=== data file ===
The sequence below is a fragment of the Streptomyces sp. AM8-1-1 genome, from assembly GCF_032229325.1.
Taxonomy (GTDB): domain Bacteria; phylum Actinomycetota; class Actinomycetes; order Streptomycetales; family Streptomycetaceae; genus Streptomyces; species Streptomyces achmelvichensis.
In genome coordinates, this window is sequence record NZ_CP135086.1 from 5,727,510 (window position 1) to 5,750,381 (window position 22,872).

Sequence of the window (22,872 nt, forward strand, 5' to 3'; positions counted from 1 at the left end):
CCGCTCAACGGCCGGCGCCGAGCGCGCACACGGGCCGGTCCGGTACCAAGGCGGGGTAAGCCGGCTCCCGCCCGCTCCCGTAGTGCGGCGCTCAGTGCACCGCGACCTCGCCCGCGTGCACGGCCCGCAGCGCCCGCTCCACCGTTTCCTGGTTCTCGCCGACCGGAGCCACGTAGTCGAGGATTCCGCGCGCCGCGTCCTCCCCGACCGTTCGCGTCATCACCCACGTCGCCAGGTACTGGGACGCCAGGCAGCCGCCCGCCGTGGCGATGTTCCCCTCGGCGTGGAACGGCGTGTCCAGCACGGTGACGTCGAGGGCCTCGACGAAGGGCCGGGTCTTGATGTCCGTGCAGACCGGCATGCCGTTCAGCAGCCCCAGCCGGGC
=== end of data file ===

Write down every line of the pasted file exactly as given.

The sequence below is a fragment of the Streptomyces sp. AM8-1-1 genome, from assembly GCF_032229325.1.
Taxonomy (GTDB): domain Bacteria; phylum Actinomycetota; class Actinomycetes; order Streptomycetales; family Streptomycetaceae; genus Streptomyces; species Streptomyces achmelvichensis.
In genome coordinates, this window is sequence record NZ_CP135086.1 from 5,727,510 (window position 1) to 5,750,381 (window position 22,872).

Sequence of the window (22,872 nt, forward strand, 5' to 3'; positions counted from 1 at the left end):
CCGCTCAACGGCCGGCGCCGAGCGCGCACACGGGCCGGTCCGGTACCAAGGCGGGGTAAGCCGGCTCCCGCCCGCTCCCGTAGTGCGGCGCTCAGTGCACCGCGACCTCGCCCGCGTGCACGGCCCGCAGCGCCCGCTCCACCGTTTCCTGGTTCTCGCCGACCGGAGCCACGTAGTCGAGGATTCCGCGCGCCGCGTCCTCCCCGACCGTTCGCGTCATCACCCACGTCGCCAGGTACTGGGACGCCAGGCAGCCGCCCGCCGTGGCGATGTTCCCCTCGGCGTGGAACGGCGTGTCCAGCACGGTGACGTCGAGGGCCTCGACGAAGGGCCGGGTCTTGATGTCCGTGCAGACCGGCATGCCGTTCAGCAGCCCCAGCCGGGC